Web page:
4 Consumer Stock Stories Not To Be Overlooked

Kroger Co. (NYSE:KR): Current price $28.47

The supermarket chain now has a shelf registration of $2.5 billion following a recent upsize of $1.8 billion. Further, the company’s most recent 10-Q, indicates a coming refinancing $1.5 billion of debt maturing this year and next. All this implies to dealReporter that Kroger just might be looking at Harris Teeter Supermarkets (HTSI), which the Wall Street Journal on Tuesday confirmed is conducting a strategic review and has recruited JPMorgan to aid in exploring its options.

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Carnival Corporation (NYSE:CCL): Current price $37.39

The biggest cruise company in the world calculates that the total impact from voyage disruptions and connected repair costs will result in a reduction of  between 8 and 10 cents to earnings per share in the first half. Carnival’s array of cruise brands is comprised of Carnival Cruise Lines, Holland America Line, Princess Cruises, Seabourn, AIDA Cruises, Costa Cruises, Cunard, Ibero Cruises, P&O Cruises and P&O Cruises. Taken together, these brands operate 100 ships with 203,000 lower berths with nine new ships set to be delivered between March 2013 and March 2016.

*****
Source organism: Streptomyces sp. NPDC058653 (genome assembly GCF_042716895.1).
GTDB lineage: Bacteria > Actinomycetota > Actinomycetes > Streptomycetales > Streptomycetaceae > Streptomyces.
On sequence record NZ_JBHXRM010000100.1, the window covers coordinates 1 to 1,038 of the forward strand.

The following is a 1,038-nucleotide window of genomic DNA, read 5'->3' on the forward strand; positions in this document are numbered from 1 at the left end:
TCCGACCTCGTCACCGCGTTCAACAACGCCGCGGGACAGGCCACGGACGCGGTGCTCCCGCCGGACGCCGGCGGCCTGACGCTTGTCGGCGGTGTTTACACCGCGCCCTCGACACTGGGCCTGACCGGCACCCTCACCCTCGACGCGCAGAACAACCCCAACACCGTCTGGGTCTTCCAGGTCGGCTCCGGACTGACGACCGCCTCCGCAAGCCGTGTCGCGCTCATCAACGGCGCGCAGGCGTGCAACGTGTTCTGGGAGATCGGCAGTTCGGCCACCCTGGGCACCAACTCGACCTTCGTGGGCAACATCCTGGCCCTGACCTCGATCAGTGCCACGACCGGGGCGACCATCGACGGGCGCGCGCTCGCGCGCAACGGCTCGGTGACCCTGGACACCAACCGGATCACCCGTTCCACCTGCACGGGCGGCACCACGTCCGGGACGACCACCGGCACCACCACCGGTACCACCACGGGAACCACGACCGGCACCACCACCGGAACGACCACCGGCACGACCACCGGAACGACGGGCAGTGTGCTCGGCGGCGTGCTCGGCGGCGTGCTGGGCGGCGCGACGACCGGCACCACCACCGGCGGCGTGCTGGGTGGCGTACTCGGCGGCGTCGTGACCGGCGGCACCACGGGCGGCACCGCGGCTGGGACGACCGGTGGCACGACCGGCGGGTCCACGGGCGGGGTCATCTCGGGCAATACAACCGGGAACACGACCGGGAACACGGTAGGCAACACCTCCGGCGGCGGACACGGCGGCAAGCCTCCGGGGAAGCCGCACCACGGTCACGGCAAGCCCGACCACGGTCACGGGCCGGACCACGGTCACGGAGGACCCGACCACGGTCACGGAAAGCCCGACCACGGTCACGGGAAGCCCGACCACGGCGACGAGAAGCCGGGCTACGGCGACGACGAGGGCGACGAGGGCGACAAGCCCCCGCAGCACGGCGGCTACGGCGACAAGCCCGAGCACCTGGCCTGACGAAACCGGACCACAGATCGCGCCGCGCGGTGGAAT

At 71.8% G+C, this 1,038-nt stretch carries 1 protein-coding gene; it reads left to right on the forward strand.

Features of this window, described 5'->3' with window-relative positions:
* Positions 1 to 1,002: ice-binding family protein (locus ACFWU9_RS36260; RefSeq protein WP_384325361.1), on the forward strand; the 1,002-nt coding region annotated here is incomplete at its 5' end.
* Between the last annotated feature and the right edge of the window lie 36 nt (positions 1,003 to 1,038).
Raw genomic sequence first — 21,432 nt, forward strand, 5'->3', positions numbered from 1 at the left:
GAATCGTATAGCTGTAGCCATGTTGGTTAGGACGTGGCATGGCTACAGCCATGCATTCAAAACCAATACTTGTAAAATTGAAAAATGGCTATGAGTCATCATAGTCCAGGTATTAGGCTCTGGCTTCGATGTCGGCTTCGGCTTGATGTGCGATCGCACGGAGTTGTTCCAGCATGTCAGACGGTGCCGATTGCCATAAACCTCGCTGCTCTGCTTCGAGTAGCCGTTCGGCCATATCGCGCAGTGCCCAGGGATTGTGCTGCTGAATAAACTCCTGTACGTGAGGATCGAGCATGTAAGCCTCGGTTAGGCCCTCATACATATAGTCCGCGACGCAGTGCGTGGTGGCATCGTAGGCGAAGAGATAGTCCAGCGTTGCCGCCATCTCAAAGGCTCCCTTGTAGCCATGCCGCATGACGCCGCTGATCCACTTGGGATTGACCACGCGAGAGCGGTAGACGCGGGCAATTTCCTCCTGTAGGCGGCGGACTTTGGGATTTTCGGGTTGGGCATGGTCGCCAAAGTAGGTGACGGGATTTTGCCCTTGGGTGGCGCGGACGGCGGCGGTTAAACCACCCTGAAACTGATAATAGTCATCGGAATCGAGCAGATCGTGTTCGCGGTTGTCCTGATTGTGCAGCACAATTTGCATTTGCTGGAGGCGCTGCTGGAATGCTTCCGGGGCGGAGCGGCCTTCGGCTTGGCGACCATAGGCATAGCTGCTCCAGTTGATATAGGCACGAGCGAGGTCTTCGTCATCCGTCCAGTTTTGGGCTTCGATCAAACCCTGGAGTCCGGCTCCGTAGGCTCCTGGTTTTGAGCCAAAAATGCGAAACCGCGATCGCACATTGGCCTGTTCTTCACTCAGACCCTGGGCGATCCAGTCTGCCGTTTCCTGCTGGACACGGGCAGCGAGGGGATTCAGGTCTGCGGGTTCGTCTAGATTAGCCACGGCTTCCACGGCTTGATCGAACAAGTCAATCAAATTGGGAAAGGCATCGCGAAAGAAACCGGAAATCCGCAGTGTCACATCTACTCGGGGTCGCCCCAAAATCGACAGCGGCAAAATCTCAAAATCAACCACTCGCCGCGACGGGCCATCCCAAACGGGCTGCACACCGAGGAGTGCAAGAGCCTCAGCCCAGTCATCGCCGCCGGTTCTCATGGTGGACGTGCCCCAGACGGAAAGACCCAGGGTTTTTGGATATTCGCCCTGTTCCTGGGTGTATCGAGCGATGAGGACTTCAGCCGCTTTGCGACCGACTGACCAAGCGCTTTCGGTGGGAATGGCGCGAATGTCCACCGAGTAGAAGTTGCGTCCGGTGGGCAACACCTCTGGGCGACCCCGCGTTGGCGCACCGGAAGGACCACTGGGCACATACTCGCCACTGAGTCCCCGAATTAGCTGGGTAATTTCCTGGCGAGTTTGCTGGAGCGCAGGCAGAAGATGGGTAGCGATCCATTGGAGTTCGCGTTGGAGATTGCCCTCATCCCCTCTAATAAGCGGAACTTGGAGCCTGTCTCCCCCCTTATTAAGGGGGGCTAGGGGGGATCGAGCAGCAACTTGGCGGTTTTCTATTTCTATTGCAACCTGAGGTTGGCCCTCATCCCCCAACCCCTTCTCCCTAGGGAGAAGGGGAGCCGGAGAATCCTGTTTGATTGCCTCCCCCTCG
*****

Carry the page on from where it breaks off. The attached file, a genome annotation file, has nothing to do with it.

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E.I. DuPont de Nemours and Company (NYSE:DD): Current price $47.53

DuPont has won preliminary approval to resolve class action allegations that its widely-used Imprelis herbicide was responsible for killing thousands of trees. On Tuesday, United States District Judge Gene Pratter tentatively okayed the agreement, saying that the deal could affect at least tens of thousands of customers. In 2010, the company introduced Imprelis as a new herbicide to control weeds in recreational areas like golf courses and commercial properties such as sod farms. Through the agreement’s terms, DuPont will pay property owners to remove and replace the damaged trees and cover other losses as well.

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J.C. Penney & Co. (NYSE:JCP): Current price $19.75

Analysts are worried about the historic retailer hiking its borrowing capacity under a bank credit facility by $100 million up to $1.85 billion and expanding its option to borrow more at a later date, even as it works on a turnaround. This current move could swell Penney’s borrowing capacity from $1.75 billion to $2.25 billion. The firm’s CFO, Ken Hannah, commented in a statement on Tuesday that, “As we enter the second year of our transformation, today’s announcement reflects the confidence of our banking group in our long-term strategy and further strengthens our liquidity position as we continue to execute our plan.”

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